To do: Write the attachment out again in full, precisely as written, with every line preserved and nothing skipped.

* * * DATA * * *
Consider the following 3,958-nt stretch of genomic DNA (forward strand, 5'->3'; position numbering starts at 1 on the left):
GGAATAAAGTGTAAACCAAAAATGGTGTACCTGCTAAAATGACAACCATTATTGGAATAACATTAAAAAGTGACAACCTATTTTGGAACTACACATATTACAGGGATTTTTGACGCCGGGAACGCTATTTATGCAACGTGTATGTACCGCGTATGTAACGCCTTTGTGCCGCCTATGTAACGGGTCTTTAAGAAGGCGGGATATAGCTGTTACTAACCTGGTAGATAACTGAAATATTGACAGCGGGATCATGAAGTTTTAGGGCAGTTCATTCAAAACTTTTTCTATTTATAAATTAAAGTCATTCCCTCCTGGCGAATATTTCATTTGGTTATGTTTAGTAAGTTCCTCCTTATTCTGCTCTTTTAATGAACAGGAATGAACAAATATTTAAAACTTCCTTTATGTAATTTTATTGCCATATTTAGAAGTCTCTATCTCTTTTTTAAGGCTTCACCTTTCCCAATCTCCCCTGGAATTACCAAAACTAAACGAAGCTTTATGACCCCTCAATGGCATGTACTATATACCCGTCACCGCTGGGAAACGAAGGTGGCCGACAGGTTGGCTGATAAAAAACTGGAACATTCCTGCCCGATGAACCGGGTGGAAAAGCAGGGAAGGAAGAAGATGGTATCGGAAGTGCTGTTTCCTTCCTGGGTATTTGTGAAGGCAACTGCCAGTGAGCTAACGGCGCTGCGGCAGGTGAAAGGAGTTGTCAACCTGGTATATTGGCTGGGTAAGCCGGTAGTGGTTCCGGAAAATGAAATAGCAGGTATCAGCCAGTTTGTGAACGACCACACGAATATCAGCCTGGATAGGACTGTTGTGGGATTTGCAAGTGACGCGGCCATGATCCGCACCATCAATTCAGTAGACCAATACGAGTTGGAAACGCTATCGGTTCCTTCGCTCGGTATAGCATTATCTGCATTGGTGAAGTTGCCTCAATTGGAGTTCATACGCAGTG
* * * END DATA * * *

Consider the following 3,958-nt stretch of genomic DNA (forward strand, 5'->3'; position numbering starts at 1 on the left):
GGAATAAAGTGTAAACCAAAAATGGTGTACCTGCTAAAATGACAACCATTATTGGAATAACATTAAAAAGTGACAACCTATTTTGGAACTACACATATTACAGGGATTTTTGACGCCGGGAACGCTATTTATGCAACGTGTATGTACCGCGTATGTAACGCCTTTGTGCCGCCTATGTAACGGGTCTTTAAGAAGGCGGGATATAGCTGTTACTAACCTGGTAGATAACTGAAATATTGACAGCGGGATCATGAAGTTTTAGGGCAGTTCATTCAAAACTTTTTCTATTTATAAATTAAAGTCATTCCCTCCTGGCGAATATTTCATTTGGTTATGTTTAGTAAGTTCCTCCTTATTCTGCTCTTTTAATGAACAGGAATGAACAAATATTTAAAACTTCCTTTATGTAATTTTATTGCCATATTTAGAAGTCTCTATCTCTTTTTTAAGGCTTCACCTTTCCCAATCTCCCCTGGAATTACCAAAACTAAACGAAGCTTTATGACCCCTCAATGGCATGTACTATATACCCGTCACCGCTGGGAAACGAAGGTGGCCGACAGGTTGGCTGATAAAAAACTGGAACATTCCTGCCCGATGAACCGGGTGGAAAAGCAGGGAAGGAAGAAGATGGTATCGGAAGTGCTGTTTCCTTCCTGGGTATTTGTGAAGGCAACTGCCAGTGAGCTAACGGCGCTGCGGCAGGTGAAAGGAGTTGTCAACCTGGTATATTGGCTGGGTAAGCCGGTAGTGGTTCCGGAAAATGAAATAGCAGGTATCAGCCAGTTTGTGAACGACCACACGAATATCAGCCTGGATAGGACTGTTGTGGGATTTGCAAGTGACGCGGCCATGATCCGCACCATCAATTCAGTAGACCAATACGAGTTGGAAACGCTATCGGTTCCTTCGCTCGGTATAGCATTATCTGCATTGGTGAAGTTGCCTCAATTGGAGTTCATACGCAGTG